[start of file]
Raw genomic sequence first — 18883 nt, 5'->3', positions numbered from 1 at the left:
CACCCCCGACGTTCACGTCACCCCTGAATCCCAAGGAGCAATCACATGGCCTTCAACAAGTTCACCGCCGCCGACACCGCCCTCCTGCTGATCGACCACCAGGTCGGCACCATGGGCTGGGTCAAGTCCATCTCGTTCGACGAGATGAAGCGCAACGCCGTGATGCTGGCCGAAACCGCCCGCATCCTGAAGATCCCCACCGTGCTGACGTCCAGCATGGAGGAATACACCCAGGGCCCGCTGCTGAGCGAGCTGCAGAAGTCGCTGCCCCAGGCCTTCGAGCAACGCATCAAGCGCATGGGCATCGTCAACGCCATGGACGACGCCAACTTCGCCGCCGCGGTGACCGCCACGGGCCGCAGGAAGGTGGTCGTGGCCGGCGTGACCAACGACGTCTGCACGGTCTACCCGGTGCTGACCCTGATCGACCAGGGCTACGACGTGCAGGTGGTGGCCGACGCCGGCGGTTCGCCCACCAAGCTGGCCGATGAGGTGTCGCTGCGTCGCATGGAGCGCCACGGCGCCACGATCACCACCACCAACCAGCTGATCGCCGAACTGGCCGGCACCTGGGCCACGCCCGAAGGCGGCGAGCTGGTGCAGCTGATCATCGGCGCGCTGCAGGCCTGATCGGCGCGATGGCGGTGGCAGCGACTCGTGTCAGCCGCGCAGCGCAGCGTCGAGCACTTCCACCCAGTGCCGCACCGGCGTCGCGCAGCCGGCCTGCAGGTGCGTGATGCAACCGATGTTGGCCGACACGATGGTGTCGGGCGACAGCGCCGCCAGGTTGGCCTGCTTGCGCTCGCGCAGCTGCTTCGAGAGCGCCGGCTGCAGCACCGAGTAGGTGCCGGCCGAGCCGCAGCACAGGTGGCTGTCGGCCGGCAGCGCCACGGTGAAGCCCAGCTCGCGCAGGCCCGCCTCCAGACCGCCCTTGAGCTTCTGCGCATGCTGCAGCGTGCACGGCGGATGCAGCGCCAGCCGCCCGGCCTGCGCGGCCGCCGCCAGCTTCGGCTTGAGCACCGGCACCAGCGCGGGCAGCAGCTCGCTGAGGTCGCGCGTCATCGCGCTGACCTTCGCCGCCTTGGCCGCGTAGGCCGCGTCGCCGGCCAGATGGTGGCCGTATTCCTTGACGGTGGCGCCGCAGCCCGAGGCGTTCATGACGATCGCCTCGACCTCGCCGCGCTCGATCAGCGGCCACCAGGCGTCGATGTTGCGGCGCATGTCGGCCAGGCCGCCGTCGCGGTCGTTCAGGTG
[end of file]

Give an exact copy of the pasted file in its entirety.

Raw genomic sequence first — 18883 nt, 5'->3', positions numbered from 1 at the left:
CACCCCCGACGTTCACGTCACCCCTGAATCCCAAGGAGCAATCACATGGCCTTCAACAAGTTCACCGCCGCCGACACCGCCCTCCTGCTGATCGACCACCAGGTCGGCACCATGGGCTGGGTCAAGTCCATCTCGTTCGACGAGATGAAGCGCAACGCCGTGATGCTGGCCGAAACCGCCCGCATCCTGAAGATCCCCACCGTGCTGACGTCCAGCATGGAGGAATACACCCAGGGCCCGCTGCTGAGCGAGCTGCAGAAGTCGCTGCCCCAGGCCTTCGAGCAACGCATCAAGCGCATGGGCATCGTCAACGCCATGGACGACGCCAACTTCGCCGCCGCGGTGACCGCCACGGGCCGCAGGAAGGTGGTCGTGGCCGGCGTGACCAACGACGTCTGCACGGTCTACCCGGTGCTGACCCTGATCGACCAGGGCTACGACGTGCAGGTGGTGGCCGACGCCGGCGGTTCGCCCACCAAGCTGGCCGATGAGGTGTCGCTGCGTCGCATGGAGCGCCACGGCGCCACGATCACCACCACCAACCAGCTGATCGCCGAACTGGCCGGCACCTGGGCCACGCCCGAAGGCGGCGAGCTGGTGCAGCTGATCATCGGCGCGCTGCAGGCCTGATCGGCGCGATGGCGGTGGCAGCGACTCGTGTCAGCCGCGCAGCGCAGCGTCGAGCACTTCCACCCAGTGCCGCACCGGCGTCGCGCAGCCGGCCTGCAGGTGCGTGATGCAACCGATGTTGGCCGACACGATGGTGTCGGGCGACAGCGCCGCCAGGTTGGCCTGCTTGCGCTCGCGCAGCTGCTTCGAGAGCGCCGGCTGCAGCACCGAGTAGGTGCCGGCCGAGCCGCAGCACAGGTGGCTGTCGGCCGGCAGCGCCACGGTGAAGCCCAGCTCGCGCAGGCCCGCCTCCAGACCGCCCTTGAGCTTCTGCGCATGCTGCAGCGTGCACGGCGGATGCAGCGCCAGCCGCCCGGCCTGCGCGGCCGCCGCCAGCTTCGGCTTGAGCACCGGCACCAGCGCGGGCAGCAGCTCGCTGAGGTCGCGCGTCATCGCGCTGACCTTCGCCGCCTTGGCCGCGTAGGCCGCGTCGCCGGCCAGATGGTGGCCGTATTCCTTGACGGTGGCGCCGCAGCCCGAGGCGTTCATGACGATCGCCTCGACCTCGCCGCGCTCGATCAGCGGCCACCAGGCGTCGATGTTGCGGCGCATGTCGGCCAGGCCGCCGTCGCGGTCGTTCAGGTG